Questo sito Web utilizza i cookie in modo che possiamo offrirti la migliore esperienza utente possibile. I cookie sono memorizzati nel tuo browser e ti aiutano a capire quali sezioni stai cercando.
Two videos were shot for the song. The first, directed by Reid Long, features footage from the band’s concerts, as well as candid shots of them on tour.
Will Hermes of Rolling Stone called the song’s keyboards “a serrated organ growl backed up with a SWAT team of hand claps” and cited it as an example of Danger Mouse’s prowess as a producer and co-writer.
Summarizing the song, Hermes wrote, “It’s Sixties bubblegum garage pop writ large, with T. Rex swagger and a guitar freakout that perfectly mirrors the lyrics, a paranoid rant that makes you shiver while you shimmy.” John Soeder of The Plain Dealer labeled it one of the album’s finest and said that it sounded like a hybrid of Norman Greenbaum’s “Spirit in the Sky” and Gary Glitter’s “Rock and Roll Part 2”.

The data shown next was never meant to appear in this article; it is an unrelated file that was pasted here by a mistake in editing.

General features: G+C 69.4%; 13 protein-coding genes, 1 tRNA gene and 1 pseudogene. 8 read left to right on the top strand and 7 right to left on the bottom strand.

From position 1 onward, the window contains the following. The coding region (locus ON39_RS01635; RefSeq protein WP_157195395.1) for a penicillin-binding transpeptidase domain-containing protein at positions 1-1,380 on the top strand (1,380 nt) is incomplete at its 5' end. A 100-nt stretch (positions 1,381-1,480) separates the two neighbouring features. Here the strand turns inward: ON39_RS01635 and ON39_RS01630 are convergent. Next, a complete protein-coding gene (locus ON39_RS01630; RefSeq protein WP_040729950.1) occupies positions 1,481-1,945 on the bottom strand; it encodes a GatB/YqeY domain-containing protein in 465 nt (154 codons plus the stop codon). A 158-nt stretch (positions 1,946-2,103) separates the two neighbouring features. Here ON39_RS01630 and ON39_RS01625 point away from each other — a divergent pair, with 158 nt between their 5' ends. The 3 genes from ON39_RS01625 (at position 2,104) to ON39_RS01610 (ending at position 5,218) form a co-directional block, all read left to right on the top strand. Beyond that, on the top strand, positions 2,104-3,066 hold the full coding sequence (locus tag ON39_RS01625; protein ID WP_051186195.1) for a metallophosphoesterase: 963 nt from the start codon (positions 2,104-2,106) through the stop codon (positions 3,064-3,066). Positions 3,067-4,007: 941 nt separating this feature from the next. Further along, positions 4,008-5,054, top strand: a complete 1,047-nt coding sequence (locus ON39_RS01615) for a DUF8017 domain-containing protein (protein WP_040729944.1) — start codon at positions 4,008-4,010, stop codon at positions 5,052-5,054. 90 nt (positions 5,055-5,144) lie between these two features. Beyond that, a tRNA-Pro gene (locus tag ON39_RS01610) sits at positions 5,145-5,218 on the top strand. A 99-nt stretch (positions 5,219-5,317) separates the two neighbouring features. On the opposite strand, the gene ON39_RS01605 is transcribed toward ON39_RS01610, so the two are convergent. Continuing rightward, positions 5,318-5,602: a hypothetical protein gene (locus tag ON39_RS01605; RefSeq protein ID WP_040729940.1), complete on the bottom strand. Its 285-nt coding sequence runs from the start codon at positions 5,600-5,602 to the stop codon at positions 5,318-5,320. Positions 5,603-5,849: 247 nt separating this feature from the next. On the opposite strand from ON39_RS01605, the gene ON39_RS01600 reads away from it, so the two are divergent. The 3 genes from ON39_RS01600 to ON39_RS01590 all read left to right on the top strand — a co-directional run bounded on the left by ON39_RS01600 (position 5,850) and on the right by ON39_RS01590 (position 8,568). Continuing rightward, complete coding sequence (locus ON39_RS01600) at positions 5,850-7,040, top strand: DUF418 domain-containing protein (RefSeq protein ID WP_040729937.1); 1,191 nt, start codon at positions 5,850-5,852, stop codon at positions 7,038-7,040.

Harley Brown of Consequence of Sound called the song “bombastic, slightly sleazy” and said that it “best sums up The Black Keys’ almost unbelievably consistent musicianship and success”.
Melissa Maerz of Entertainment Weekly said that the song, “with its swarm-of-bees organs and acid-trip gospel harmonies, could be a lost Nuggets gem”. Randall Roberts of the Los Angeles Times, writing about the song’s retro stylings, said that it “sounds as if it’s existed forever”.
Sam Richards of NME said that the song’s “brilliantly demented cowboy glam holler… is boosted by the band’s new trio of female backing singers wailing for all they’re worth”.